Distributed energy system design and optimization: An office-building
Insinööritieteiden korkeakoulu | Master's thesis
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Environomical Pathways for Sustainable Energy Systems
41 + 22
AbstractWith a rising demand of energy from the growing global population there is an urgent need to shift from the conventional ways of harnessing energy to a greener and sustainable one. This change from conventional to sustainable sources of energy needs to be developed at a considerate pace. One of the various factors that significantly impacts this change is the implementation and the profound analysis of the distributed energy systems (DES). DES are small-scale electric generation units which are located near and utilized by end-users. DES involves both conventional and non-conventional resources and energy storage technologies that maximize the use of local energy resources leading to numerous environmental and economic benefits. Despite having many advantages that are mainly environmental, these systems due to their complexity are difficult to analyze. Moreover, for an effective implementation of DES, it is vital to optimize the system’s design and operation phase. Throughout the years several researchers have optimized various distributed energy systems using different models and algorithms. In this study optimized design of a distributed energy system for an office-building is presented and analyzed. The building is located in Espoo, Finland and it is optimized by using PSS®DE (Power System Simulator for Distributed Energy) – a tool designed by Siemens. This tool assesses and optimize various competing scenarios to ensure the best solution under technical and economic constraints. The primary aim of this study is to minimize the system’s environmental impact (carbon emissions) and system cost expressed through LCoE (Levelized Cost of Energy) while independently meeting all the energy needs (power and thermal) of the building. Based on the simulation results, the proposed solution for the building system meets all the energy demands with zero carbon emissions and with a LCoE of 0.121 eur/kWh. To meet the electrical demand the solution employs Photovoltaic (50 kW) and as well a connection to a wind farm (327 kW) located in the north of Finland. While a thermal system encompassing compression chiller (300 kWth), electric hot water boiler (172 kWth), and geothermal heat pump (192 kWth) is proposed to meet the thermal demand. Moreover, with the proposed size of the thermal system, the system meets approximately 92% of the cooling demand with a very high value of Coefficient of Performance (CoP).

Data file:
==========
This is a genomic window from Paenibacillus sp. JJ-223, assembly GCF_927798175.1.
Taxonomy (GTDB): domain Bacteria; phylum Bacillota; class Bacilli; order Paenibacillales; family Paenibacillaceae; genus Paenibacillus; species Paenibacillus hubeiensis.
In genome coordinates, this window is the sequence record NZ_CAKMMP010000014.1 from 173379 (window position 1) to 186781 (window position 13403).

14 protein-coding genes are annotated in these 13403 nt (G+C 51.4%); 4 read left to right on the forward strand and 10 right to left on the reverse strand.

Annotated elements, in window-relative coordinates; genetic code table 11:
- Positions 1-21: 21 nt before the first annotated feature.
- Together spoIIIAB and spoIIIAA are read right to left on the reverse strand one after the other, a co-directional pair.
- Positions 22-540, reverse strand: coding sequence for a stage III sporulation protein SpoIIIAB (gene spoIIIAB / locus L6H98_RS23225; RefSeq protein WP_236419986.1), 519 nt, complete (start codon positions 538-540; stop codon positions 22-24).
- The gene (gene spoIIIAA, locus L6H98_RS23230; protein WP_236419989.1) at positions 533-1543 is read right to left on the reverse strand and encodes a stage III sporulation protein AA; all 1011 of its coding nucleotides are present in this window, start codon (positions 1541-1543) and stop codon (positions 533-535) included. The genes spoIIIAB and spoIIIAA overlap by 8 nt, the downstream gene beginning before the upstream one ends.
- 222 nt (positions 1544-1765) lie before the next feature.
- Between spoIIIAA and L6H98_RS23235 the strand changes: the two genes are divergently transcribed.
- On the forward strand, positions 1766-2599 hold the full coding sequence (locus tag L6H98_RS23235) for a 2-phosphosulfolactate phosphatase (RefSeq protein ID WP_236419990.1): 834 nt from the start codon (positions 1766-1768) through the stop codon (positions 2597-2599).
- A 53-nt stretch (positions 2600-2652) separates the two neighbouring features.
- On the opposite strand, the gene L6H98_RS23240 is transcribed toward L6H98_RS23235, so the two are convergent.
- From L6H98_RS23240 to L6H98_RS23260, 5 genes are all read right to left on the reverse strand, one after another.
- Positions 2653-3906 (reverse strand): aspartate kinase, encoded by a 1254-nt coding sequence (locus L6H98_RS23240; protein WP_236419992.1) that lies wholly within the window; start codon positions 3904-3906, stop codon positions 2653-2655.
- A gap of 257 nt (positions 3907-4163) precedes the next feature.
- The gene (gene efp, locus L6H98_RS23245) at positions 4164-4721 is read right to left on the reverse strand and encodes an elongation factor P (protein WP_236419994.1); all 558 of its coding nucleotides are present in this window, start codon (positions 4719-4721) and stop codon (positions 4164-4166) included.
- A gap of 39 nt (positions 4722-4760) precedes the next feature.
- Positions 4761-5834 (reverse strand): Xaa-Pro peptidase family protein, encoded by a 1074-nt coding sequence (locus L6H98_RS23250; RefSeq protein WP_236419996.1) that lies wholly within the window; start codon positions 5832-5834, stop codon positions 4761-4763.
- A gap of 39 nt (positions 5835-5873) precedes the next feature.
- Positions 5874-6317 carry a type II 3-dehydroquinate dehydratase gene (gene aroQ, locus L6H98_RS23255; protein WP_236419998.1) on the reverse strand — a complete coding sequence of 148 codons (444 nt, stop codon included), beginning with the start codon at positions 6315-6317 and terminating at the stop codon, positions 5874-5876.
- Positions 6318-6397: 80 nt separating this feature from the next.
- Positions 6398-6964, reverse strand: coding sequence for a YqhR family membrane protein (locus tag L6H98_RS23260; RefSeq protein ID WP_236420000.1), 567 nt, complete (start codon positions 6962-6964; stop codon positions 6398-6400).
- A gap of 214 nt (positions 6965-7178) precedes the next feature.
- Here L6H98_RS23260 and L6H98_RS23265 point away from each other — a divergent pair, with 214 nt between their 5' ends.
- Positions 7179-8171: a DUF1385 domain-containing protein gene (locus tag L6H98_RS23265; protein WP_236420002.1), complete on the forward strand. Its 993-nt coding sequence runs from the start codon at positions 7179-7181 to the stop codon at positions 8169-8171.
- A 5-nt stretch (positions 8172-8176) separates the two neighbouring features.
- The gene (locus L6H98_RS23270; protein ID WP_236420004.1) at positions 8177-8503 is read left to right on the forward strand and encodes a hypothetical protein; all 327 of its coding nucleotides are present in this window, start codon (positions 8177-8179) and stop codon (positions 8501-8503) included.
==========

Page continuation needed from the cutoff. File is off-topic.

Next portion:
Thesis advisorJuhmen, Jaano
distributed energy system, optimization, zero emissions, LCoE